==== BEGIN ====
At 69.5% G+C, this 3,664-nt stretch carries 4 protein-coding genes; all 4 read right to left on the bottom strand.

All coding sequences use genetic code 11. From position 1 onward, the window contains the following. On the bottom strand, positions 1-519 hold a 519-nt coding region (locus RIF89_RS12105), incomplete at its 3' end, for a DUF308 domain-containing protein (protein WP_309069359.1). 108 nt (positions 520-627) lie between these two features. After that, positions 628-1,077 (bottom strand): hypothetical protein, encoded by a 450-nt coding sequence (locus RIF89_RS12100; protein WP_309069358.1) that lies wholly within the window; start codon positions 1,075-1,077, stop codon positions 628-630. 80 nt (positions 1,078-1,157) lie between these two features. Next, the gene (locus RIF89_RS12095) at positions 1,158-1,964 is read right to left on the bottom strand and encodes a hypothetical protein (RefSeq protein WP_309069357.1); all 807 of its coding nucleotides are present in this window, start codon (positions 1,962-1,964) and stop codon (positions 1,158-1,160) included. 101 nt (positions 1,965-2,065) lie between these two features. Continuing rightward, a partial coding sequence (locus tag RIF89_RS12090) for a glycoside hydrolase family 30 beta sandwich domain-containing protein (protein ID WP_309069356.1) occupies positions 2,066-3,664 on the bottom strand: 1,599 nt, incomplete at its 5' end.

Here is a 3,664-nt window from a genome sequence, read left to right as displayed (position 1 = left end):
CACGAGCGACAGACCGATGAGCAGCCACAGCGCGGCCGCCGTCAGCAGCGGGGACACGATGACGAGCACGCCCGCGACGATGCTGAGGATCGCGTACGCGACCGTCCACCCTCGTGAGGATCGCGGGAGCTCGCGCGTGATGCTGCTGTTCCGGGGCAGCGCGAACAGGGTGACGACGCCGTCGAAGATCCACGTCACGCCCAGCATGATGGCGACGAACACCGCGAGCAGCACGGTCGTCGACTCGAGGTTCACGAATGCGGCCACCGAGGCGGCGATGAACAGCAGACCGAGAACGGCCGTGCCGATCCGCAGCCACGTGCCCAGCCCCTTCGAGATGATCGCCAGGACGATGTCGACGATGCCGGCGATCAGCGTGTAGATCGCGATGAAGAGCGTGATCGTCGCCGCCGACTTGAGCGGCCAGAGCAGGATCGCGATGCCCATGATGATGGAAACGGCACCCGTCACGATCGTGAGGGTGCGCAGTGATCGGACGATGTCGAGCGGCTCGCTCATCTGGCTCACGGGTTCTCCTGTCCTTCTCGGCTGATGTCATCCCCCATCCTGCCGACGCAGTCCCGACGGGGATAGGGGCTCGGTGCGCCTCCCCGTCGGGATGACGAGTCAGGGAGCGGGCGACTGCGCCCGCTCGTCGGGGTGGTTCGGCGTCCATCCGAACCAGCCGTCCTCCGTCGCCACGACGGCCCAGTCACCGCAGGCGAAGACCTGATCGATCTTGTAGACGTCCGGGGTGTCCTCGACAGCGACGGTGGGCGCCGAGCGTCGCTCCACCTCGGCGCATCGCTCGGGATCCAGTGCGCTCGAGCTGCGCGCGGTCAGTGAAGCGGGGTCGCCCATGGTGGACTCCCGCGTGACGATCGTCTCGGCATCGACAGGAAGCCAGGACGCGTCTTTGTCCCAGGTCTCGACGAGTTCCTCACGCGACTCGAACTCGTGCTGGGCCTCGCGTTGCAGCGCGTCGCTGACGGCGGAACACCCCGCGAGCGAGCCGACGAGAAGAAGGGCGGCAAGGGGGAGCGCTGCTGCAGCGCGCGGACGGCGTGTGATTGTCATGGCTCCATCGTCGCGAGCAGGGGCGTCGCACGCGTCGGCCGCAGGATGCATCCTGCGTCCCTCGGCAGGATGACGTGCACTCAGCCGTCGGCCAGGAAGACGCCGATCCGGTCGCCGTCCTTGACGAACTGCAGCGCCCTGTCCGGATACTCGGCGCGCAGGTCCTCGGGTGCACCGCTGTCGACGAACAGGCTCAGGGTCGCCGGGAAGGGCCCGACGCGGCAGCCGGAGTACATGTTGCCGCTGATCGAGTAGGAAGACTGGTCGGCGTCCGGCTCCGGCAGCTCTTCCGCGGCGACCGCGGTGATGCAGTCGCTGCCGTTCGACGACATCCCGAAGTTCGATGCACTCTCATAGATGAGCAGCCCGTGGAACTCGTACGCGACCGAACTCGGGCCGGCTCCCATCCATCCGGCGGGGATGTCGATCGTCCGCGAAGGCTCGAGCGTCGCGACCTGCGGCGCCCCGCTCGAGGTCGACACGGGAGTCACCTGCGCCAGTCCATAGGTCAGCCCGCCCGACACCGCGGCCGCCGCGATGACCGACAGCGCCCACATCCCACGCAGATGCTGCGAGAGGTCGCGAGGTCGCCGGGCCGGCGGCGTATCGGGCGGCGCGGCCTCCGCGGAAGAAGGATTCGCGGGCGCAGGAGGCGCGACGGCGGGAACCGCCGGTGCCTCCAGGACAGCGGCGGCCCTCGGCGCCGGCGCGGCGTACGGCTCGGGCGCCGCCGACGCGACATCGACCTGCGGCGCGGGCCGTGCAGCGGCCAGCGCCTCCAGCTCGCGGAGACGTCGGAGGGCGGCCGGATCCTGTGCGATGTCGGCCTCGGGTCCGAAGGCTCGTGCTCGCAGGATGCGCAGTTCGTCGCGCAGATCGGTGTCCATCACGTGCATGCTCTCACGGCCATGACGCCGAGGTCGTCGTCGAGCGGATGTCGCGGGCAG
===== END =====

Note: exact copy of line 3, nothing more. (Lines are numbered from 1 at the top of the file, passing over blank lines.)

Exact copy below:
Here is a 3,664-nt window from a genome sequence, read left to right as displayed (position 1 = left end):